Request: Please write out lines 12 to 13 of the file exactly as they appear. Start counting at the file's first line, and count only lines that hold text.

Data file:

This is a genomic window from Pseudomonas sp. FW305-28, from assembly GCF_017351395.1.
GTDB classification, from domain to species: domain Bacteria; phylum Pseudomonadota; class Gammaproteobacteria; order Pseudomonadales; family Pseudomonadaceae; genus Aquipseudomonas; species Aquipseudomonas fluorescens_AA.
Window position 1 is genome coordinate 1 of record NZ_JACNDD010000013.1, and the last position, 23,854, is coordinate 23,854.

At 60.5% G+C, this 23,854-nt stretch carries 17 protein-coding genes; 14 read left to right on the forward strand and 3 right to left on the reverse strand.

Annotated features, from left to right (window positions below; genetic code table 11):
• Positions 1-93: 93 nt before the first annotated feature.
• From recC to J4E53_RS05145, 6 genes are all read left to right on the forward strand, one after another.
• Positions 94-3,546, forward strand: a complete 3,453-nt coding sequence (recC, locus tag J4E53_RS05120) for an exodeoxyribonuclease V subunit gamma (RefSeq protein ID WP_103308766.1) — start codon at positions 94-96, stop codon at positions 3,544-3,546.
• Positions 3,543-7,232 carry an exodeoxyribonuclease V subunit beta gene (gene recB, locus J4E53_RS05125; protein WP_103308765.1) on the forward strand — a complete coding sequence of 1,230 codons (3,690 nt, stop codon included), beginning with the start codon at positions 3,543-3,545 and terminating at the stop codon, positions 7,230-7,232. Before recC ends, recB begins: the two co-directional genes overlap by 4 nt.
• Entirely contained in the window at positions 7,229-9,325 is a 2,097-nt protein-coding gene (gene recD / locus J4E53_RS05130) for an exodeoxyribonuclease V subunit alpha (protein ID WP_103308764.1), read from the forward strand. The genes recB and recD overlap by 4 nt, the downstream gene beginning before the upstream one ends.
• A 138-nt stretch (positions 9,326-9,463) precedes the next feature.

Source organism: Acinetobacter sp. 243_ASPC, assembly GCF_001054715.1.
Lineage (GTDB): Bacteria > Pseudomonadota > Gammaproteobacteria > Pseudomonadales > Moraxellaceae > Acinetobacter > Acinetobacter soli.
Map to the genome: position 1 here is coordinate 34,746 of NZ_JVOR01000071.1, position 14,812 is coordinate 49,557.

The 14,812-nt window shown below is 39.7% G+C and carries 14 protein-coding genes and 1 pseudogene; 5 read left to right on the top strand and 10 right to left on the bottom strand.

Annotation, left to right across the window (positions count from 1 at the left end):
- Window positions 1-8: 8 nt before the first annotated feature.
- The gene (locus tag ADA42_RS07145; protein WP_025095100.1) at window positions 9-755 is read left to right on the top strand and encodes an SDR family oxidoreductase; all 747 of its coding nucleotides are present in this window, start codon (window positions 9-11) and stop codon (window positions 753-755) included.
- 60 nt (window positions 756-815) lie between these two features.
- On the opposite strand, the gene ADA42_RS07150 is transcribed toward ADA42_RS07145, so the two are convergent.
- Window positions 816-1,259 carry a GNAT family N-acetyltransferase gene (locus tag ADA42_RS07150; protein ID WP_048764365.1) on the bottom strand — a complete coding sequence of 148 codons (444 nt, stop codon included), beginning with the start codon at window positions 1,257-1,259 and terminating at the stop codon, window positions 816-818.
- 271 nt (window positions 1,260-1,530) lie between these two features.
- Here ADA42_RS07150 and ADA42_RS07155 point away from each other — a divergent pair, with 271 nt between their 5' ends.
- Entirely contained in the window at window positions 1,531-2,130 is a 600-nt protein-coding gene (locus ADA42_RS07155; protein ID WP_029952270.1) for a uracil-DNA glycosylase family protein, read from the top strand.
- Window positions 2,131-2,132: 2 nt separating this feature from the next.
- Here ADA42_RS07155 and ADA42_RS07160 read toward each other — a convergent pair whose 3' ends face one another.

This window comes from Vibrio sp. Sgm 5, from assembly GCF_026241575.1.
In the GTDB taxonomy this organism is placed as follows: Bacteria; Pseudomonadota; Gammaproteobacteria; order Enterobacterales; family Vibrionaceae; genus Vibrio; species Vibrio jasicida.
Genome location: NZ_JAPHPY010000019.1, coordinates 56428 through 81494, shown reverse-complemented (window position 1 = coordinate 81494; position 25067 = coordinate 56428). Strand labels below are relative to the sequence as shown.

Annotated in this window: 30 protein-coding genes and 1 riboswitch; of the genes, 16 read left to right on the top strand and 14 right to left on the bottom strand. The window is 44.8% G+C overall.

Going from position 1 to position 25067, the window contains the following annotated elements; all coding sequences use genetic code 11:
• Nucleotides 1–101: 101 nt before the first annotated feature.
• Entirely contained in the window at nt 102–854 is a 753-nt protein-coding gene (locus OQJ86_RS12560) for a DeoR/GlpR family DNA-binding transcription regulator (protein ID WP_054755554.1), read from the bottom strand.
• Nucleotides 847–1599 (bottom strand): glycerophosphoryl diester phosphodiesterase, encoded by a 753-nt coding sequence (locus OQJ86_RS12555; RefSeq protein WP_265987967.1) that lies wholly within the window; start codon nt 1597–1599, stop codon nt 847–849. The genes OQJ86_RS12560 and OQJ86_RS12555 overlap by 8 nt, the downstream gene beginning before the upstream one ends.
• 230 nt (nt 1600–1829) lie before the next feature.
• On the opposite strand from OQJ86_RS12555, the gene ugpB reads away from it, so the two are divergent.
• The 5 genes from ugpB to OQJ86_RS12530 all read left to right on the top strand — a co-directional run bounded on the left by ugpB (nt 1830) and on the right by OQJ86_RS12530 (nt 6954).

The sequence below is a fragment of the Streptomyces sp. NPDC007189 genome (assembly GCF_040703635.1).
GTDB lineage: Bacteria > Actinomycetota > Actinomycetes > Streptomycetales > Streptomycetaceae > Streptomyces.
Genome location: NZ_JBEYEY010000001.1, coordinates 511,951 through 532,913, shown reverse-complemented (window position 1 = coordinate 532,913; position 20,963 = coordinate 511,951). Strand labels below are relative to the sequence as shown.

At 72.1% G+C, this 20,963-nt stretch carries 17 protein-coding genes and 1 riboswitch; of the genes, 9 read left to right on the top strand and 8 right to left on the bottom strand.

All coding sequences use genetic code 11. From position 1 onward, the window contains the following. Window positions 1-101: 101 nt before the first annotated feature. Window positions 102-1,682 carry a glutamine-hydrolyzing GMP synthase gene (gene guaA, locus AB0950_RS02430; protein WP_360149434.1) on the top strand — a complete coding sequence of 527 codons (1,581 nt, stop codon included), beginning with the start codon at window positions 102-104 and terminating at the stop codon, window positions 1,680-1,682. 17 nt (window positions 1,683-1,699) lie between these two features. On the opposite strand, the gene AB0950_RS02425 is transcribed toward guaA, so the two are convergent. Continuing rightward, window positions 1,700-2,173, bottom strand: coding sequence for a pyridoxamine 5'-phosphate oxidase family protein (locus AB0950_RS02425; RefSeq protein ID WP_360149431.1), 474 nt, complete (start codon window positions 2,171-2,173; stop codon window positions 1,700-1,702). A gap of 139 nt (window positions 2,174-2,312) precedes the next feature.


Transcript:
Source organism: Acinetobacter sp. 243_ASPC, assembly GCF_001054715.1.
Lineage (GTDB): Bacteria > Pseudomonadota > Gammaproteobacteria > Pseudomonadales > Moraxellaceae > Acinetobacter > Acinetobacter soli.